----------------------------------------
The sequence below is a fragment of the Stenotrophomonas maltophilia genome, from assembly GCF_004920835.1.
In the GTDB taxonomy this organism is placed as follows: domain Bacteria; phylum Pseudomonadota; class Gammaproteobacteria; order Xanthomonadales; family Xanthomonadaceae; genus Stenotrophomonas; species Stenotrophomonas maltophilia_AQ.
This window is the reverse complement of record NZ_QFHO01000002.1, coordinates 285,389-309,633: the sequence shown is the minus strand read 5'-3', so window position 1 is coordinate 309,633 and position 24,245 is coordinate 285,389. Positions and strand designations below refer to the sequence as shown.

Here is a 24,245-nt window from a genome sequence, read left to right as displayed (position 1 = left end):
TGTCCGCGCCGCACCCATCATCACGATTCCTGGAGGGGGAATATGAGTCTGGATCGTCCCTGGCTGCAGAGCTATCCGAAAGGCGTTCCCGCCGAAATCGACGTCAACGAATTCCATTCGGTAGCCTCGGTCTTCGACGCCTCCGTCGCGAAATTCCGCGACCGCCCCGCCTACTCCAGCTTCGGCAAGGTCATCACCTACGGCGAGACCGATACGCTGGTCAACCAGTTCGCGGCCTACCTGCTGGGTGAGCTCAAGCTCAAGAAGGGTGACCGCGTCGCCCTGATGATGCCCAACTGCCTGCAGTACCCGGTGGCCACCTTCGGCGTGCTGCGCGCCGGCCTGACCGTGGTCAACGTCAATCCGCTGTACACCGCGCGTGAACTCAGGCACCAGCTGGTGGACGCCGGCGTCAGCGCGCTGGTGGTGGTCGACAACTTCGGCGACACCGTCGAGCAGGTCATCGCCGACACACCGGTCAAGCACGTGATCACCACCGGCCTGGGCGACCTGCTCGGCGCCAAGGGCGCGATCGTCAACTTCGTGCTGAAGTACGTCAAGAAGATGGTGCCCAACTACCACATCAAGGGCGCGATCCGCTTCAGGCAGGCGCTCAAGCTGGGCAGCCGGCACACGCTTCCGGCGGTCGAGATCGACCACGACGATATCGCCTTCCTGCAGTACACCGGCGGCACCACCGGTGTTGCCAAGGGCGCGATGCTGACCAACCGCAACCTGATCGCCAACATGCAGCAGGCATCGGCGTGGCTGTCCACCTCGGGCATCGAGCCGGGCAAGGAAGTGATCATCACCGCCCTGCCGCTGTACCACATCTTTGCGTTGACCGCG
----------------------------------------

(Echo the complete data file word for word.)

The sequence below is a fragment of the Stenotrophomonas maltophilia genome, from assembly GCF_004920835.1.
In the GTDB taxonomy this organism is placed as follows: domain Bacteria; phylum Pseudomonadota; class Gammaproteobacteria; order Xanthomonadales; family Xanthomonadaceae; genus Stenotrophomonas; species Stenotrophomonas maltophilia_AQ.
This window is the reverse complement of record NZ_QFHO01000002.1, coordinates 285,389-309,633: the sequence shown is the minus strand read 5'-3', so window position 1 is coordinate 309,633 and position 24,245 is coordinate 285,389. Positions and strand designations below refer to the sequence as shown.

Here is a 24,245-nt window from a genome sequence, read left to right as displayed (position 1 = left end):
TGTCCGCGCCGCACCCATCATCACGATTCCTGGAGGGGGAATATGAGTCTGGATCGTCCCTGGCTGCAGAGCTATCCGAAAGGCGTTCCCGCCGAAATCGACGTCAACGAATTCCATTCGGTAGCCTCGGTCTTCGACGCCTCCGTCGCGAAATTCCGCGACCGCCCCGCCTACTCCAGCTTCGGCAAGGTCATCACCTACGGCGAGACCGATACGCTGGTCAACCAGTTCGCGGCCTACCTGCTGGGTGAGCTCAAGCTCAAGAAGGGTGACCGCGTCGCCCTGATGATGCCCAACTGCCTGCAGTACCCGGTGGCCACCTTCGGCGTGCTGCGCGCCGGCCTGACCGTGGTCAACGTCAATCCGCTGTACACCGCGCGTGAACTCAGGCACCAGCTGGTGGACGCCGGCGTCAGCGCGCTGGTGGTGGTCGACAACTTCGGCGACACCGTCGAGCAGGTCATCGCCGACACACCGGTCAAGCACGTGATCACCACCGGCCTGGGCGACCTGCTCGGCGCCAAGGGCGCGATCGTCAACTTCGTGCTGAAGTACGTCAAGAAGATGGTGCCCAACTACCACATCAAGGGCGCGATCCGCTTCAGGCAGGCGCTCAAGCTGGGCAGCCGGCACACGCTTCCGGCGGTCGAGATCGACCACGACGATATCGCCTTCCTGCAGTACACCGGCGGCACCACCGGTGTTGCCAAGGGCGCGATGCTGACCAACCGCAACCTGATCGCCAACATGCAGCAGGCATCGGCGTGGCTGTCCACCTCGGGCATCGAGCCGGGCAAGGAAGTGATCATCACCGCCCTGCCGCTGTACCACATCTTTGCGTTGACCGCG